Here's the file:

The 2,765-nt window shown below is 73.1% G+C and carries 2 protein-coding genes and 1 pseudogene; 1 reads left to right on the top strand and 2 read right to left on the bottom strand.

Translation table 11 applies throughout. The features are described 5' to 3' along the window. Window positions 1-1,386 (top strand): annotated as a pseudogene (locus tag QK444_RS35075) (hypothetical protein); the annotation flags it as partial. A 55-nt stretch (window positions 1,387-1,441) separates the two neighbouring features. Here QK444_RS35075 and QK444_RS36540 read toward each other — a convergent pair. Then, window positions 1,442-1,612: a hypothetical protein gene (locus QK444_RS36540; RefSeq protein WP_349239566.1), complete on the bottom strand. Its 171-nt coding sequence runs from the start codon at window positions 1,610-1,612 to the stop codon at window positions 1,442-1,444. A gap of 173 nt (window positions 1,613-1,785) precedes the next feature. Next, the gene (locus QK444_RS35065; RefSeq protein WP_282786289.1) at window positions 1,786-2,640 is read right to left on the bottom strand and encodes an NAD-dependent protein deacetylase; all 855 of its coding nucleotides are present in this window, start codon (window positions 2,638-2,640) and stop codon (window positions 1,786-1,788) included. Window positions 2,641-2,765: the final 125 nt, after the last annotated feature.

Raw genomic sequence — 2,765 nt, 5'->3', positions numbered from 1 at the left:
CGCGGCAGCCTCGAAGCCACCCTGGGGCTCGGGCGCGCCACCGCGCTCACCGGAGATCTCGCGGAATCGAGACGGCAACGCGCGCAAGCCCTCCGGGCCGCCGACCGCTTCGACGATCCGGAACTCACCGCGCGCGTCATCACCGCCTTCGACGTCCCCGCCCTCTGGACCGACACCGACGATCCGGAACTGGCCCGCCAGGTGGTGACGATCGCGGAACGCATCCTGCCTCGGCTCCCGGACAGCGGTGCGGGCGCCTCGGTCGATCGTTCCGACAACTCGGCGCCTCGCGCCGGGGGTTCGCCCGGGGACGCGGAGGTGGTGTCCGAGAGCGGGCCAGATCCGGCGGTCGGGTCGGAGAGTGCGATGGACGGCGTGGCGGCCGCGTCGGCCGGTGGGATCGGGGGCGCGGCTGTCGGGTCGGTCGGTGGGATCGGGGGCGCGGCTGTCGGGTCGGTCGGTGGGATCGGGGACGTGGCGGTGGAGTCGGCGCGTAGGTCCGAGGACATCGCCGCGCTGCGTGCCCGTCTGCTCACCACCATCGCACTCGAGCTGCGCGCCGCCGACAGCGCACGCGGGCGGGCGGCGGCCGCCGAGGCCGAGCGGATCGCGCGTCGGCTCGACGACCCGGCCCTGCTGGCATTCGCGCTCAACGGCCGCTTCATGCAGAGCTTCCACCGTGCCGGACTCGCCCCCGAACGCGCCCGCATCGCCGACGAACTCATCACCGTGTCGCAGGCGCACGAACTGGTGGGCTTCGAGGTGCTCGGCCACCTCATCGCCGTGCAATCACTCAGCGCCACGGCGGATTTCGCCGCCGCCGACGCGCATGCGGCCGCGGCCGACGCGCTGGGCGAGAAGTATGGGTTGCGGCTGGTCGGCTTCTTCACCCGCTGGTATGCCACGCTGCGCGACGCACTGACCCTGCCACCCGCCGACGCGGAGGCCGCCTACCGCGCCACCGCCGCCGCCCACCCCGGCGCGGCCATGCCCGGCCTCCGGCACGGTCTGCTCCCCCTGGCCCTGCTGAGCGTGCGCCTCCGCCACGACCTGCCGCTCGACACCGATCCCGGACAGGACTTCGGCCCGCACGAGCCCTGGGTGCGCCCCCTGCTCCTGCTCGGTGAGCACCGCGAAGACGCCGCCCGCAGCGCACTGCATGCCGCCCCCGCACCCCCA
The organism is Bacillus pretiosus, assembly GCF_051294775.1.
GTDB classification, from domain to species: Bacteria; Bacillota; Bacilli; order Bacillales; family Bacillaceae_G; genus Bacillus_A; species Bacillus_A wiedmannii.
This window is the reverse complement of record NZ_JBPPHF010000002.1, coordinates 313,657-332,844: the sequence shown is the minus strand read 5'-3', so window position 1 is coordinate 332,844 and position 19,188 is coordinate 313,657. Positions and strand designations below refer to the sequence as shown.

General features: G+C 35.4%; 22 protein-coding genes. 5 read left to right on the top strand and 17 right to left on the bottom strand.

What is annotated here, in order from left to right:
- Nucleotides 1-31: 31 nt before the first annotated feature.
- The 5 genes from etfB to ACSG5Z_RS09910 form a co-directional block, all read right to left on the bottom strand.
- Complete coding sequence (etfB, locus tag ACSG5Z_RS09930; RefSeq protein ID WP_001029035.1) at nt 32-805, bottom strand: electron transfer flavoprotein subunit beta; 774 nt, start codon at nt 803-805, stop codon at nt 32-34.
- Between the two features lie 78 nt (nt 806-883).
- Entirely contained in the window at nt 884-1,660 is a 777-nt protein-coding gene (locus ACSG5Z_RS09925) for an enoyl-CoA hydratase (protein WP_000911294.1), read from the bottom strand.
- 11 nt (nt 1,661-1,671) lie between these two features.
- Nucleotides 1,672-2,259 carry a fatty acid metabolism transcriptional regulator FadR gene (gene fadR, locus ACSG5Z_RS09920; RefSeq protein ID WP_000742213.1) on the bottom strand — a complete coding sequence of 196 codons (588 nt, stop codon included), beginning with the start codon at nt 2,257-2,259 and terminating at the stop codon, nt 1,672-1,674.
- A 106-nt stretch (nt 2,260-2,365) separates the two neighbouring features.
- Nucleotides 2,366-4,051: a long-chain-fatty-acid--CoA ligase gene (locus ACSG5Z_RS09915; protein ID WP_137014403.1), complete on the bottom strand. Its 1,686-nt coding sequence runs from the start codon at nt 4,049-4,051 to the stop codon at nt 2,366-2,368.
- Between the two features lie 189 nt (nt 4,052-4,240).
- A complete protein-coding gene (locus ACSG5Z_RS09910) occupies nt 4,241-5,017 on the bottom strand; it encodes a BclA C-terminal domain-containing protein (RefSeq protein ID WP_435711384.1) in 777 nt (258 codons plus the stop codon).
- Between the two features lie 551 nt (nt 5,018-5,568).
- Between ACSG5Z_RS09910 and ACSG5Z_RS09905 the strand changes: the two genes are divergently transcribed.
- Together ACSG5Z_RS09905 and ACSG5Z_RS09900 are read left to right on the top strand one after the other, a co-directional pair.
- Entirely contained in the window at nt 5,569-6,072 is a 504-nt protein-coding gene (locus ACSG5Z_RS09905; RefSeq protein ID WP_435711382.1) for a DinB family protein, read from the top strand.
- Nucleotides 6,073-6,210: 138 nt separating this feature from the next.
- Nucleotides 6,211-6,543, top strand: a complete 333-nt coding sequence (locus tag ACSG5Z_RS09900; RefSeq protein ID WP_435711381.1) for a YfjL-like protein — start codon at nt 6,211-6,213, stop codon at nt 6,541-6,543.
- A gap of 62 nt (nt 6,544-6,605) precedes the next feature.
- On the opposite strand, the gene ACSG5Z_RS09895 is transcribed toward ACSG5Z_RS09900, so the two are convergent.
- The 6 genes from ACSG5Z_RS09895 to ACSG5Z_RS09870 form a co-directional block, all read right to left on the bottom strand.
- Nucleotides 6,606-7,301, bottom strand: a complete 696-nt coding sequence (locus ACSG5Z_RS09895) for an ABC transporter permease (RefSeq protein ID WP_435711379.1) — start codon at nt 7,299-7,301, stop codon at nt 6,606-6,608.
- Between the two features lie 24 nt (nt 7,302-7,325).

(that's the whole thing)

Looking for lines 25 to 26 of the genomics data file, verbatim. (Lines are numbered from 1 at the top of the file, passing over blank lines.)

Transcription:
- Nucleotides 6,073-6,210: 138 nt separating this feature from the next.
- Nucleotides 6,211-6,543, top strand: a complete 333-nt coding sequence (locus tag ACSG5Z_RS09900; RefSeq protein ID WP_435711381.1) for a YfjL-like protein — start codon at nt 6,211-6,213, stop codon at nt 6,541-6,543.